This was perhaps the first warning sign that Sinema’s ambitions were exceedingly dangerous, that she was willing to go much further than other politicians who feel they need to sometimes play down past actions. She was ready to jettison it all, and, in a methodical, robotic fashion, morph into something else with ease.
That’s what we’ve seen since then, as Sinema re-branded herself as a conservative Democrat in the House, and now as a GOP-friendly obstructionist Democrat in the Senate, willing to harm LGBTQ equality, which can’t be advanced with the filibuster in place. And the same goes for immigrant rights, a woman’s right to choose and, as we’ve been focused on this week, voting rights — all issues she claimed in the past to champion. Sinema still says she supports those issues, but her declarations are completely empty, as she tries to use her opposition to filibuster reform as something high-minded — using it as cover — distorting the history of the filibuster itself.
That Sinema called the late great John Lewis a “hero” while she won’t let the voting rights bill named after the civil rights leader be voted into law is a slap in the face to millions of African-Americans. Sinema has been courting billionaire donors and attending fundraisers, taking money from pharmaceutical companies and just checking out entirely, while the rest of the party is working hard to save this nation from authoritarianism as Donald Trump promotes the Big Lie and Republicans are passing laws to rig elections.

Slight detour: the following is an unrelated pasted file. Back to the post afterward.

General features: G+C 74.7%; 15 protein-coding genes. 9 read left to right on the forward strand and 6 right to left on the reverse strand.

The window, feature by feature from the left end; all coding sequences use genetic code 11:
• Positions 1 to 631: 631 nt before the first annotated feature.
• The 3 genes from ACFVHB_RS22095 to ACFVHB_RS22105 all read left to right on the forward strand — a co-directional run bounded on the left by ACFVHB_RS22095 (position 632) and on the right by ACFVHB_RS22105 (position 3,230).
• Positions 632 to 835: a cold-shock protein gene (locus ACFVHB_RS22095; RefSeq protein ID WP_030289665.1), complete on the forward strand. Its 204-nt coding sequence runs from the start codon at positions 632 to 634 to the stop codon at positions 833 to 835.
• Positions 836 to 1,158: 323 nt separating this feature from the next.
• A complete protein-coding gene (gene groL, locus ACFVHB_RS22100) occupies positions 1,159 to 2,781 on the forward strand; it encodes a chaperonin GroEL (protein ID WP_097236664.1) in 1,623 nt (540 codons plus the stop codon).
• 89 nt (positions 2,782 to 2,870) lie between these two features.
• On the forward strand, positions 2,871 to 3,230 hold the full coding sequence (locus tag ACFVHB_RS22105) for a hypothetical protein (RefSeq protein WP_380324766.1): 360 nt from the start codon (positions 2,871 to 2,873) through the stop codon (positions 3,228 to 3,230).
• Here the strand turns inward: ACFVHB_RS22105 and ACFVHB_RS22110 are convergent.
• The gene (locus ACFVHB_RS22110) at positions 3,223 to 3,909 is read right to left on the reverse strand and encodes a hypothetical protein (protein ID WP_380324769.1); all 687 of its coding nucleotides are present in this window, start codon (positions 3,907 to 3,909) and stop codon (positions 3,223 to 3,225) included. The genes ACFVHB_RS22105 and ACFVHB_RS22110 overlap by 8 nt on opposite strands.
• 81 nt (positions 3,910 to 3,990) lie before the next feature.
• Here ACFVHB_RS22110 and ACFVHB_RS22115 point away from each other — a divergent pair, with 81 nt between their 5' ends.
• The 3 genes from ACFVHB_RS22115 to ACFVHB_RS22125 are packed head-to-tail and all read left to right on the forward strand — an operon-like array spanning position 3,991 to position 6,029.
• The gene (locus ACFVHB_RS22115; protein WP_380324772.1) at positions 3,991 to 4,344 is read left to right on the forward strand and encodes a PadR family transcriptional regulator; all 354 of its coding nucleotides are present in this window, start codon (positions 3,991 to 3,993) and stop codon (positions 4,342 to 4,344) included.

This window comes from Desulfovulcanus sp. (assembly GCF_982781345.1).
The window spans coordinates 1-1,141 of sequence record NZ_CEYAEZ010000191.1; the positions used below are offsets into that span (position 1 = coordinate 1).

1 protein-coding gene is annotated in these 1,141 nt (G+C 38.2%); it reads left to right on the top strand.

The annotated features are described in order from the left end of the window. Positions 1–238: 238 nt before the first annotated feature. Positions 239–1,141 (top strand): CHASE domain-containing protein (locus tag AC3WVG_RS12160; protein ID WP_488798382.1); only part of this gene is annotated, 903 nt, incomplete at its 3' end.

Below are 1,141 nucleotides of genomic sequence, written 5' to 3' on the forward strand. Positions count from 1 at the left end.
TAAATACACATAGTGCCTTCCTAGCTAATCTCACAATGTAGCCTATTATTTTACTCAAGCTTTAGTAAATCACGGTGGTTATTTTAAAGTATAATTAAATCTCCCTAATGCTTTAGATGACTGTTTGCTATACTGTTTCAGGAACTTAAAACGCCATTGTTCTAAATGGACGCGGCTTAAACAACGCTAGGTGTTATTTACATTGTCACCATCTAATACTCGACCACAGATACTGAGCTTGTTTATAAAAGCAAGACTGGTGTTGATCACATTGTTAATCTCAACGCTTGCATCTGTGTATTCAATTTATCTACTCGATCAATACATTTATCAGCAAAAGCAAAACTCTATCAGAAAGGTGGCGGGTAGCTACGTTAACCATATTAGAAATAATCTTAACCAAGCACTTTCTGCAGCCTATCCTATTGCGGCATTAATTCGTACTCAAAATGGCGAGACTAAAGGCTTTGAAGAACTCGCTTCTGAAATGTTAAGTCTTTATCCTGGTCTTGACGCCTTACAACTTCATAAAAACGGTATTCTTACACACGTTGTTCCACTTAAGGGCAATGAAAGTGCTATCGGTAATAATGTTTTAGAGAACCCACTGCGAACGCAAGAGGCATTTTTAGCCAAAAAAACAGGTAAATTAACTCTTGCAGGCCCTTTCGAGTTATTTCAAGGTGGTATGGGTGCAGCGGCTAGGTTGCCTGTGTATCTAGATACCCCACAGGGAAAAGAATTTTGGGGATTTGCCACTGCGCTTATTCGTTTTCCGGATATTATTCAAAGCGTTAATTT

The shapeshifting has been astounding, and it’s often visible in Sinema’s presentation, as she’s used symbolism and fashion choice to send signals throughout much of her political career. It wasn’t lost on many of us that Sinema famously refused to be sworn in on a bible because she’d said she has no religious affiliation — a throwback to a pose during her Green Party days — but in her speech this week in which she defended the filibuster against a carveout for voting rights, posing as Republican-ish and winning accolades from GOP senators, she was wearing a gold crucifix.
There’s been much speculation and discussion about Sinema’s ambitions. This week lesbian activist and author Amy Siskind relayed what she was told by a source close to Sinema — that Sinema actually has designs on becoming president. As delusional as this is, it matches the fantasy world Sinema lives in, in which she believes she’s smarter than everyone and has so many around her giving her accolades and bundles of cash. And it certainly betrays a comical strategy to the shapeshifting. That underscores even more why this narcissistic politician is a danger.
Those LGBTQ rights groups, like the Human Rights Campaign and the Victory Fund, that endorsed Sinema in all of her elections since she came out, must take back their endorsements and condemn her as a threat to LGBTQ equality and civil rights for all. One of Sinema’s former House staffers, JoDee Winterhof, is a senior vice president at HRC. She needs to come out full force and disavow Sinema.
It’s not enough for the Victory Fund, whose sole goal is to help elect LGBTQ people to public office with endorsements and money, to refrain from endorsing Sinema again. By endorsing her in the past they helped to build her up and put her in the place she is now. They need to condemn her now as a force working against the rights of all LGBTQ people, and express regret for their previous endorsements.
That likely won’t sway Sinema, but it will send a strong message. As President Biden said, history will remember which side people were on in this battle. And LGBTQ groups, like all Americans, need to underscore that they were on the side of justice and democracy.